Yep. Another lasagne garden flowerbed was created this spring. But this one has a twist that helped another problem.
For years I’ve bemoaned the fact that the front walkway is too narrow. We’ve learned that the wide open vistas require that everything be bigger to fit the scale.
Besides needing a flowerbed to break up the yard space and another space for plants, we opted for a plan that would also visually widen the flagstone walk.
By using rocks in the same color palette of the flagstones, the eye is tricked into perceiving this as one space. After building the lasagne flowerbed in the early spring, we hired a young man to install the metal divider to keep the soil out of the rocks.
So far, so good on that. This view is from one end of the bed. As you can tell, the plants were given space to grow. On the left is a Dwarf Crape Myrtle. In the middle and in the foreground is a Blue Curls bush, and a clump of Texas Bluebells is on the right.
This picture shows the bed in June after the rock border was finished. I’m very pleased with the look. Then, boom. In the center of the bed a monster plant has taken over stretching out to about 7 feet. All these plants came from either the Garden Club plant sale or the annual spring sale at Lady Bird Johnson Wildflower Center. I thought I was choosing carefully and researched the plants I wanted.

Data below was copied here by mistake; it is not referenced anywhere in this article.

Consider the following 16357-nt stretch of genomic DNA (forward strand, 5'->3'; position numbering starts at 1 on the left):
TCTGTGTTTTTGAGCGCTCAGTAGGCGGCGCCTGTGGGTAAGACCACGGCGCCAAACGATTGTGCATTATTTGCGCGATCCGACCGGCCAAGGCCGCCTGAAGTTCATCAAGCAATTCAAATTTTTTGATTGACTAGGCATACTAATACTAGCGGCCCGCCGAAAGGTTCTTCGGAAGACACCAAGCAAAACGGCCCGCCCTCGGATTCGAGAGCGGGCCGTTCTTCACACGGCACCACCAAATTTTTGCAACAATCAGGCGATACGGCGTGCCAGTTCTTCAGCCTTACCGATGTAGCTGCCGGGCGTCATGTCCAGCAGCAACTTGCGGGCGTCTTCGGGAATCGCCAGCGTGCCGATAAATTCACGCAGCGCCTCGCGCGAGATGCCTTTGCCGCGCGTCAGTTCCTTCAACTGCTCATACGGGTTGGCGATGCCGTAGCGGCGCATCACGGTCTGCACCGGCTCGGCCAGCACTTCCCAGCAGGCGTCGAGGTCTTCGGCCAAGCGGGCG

The day after the Wildflower Center sale, I was knocked down with a severe case of allergies that turned into a bronchial infection. All this to say that the planting of all those purchased plants did not happen until weeks later. So even though, I was still sick, it came to a point where they had to be put into the ground. The placement was rather helter-skelter..
This unknown plant was not a conscious buy. Either it was mislabeled or I grabbed one from a different section than I intended. Does anyone know what on earth this is?
Several low branches that covered other plants have been cut off. The reddish trunk is about 3 inches in diameter.
The long fronds or whatever they are look soft but are actually scratchy and have some sharp points on them.
The plan is to try to transplant this alien when it gets cooler. There are some places away from other plants where it would look good. If that proves impossible, it will be tossed.
Love the twirling hummingbirds.
“Old age is the most unexpected thing of all the things that can happen to a man.” James Thurber